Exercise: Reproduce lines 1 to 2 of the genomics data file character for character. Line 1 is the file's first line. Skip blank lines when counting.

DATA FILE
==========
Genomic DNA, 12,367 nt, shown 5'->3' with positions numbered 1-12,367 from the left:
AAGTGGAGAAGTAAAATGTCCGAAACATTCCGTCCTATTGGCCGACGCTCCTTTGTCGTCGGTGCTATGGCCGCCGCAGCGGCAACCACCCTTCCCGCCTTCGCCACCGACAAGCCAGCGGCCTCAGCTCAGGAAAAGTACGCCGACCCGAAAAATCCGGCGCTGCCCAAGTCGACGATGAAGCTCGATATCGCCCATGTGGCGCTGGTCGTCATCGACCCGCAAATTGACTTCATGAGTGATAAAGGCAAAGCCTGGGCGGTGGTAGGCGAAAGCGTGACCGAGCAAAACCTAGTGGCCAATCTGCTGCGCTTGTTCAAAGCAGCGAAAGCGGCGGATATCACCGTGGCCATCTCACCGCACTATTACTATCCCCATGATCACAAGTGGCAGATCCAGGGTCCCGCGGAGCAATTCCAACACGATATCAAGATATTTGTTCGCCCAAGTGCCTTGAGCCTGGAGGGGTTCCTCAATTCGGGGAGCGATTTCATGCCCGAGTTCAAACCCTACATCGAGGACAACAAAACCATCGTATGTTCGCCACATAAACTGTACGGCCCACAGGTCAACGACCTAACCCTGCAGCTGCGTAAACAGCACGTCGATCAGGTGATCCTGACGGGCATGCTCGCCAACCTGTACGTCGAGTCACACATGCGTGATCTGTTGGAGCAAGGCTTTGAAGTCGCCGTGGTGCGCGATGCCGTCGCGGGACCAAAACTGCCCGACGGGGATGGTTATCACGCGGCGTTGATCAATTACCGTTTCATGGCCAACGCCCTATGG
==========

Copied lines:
Genomic DNA, 12,367 nt, shown 5'->3' with positions numbered 1-12,367 from the left:
AAGTGGAGAAGTAAAATGTCCGAAACATTCCGTCCTATTGGCCGACGCTCCTTTGTCGTCGGTGCTATGGCCGCCGCAGCGGCAACCACCCTTCCCGCCTTCGCCACCGACAAGCCAGCGGCCTCAGCTCAGGAAAAGTACGCCGACCCGAAAAATCCGGCGCTGCCCAAGTCGACGATGAAGCTCGATATCGCCCATGTGGCGCTGGTCGTCATCGACCCGCAAATTGACTTCATGAGTGATAAAGGCAAAGCCTGGGCGGTGGTAGGCGAAAGCGTGACCGAGCAAAACCTAGTGGCCAATCTGCTGCGCTTGTTCAAAGCAGCGAAAGCGGCGGATATCACCGTGGCCATCTCACCGCACTATTACTATCCCCATGATCACAAGTGGCAGATCCAGGGTCCCGCGGAGCAATTCCAACACGATATCAAGATATTTGTTCGCCCAAGTGCCTTGAGCCTGGAGGGGTTCCTCAATTCGGGGAGCGATTTCATGCCCGAGTTCAAACCCTACATCGAGGACAACAAAACCATCGTATGTTCGCCACATAAACTGTACGGCCCACAGGTCAACGACCTAACCCTGCAGCTGCGTAAACAGCACGTCGATCAGGTGATCCTGACGGGCATGCTCGCCAACCTGTACGTCGAGTCACACATGCGTGATCTGTTGGAGCAAGGCTTTGAAGTCGCCGTGGTGCGCGATGCCGTCGCGGGACCAAAACTGCCCGACGGGGATGGTTATCACGCGGCGTTGATCAATTACCGTTTCATGGCCAACGCCCTATGG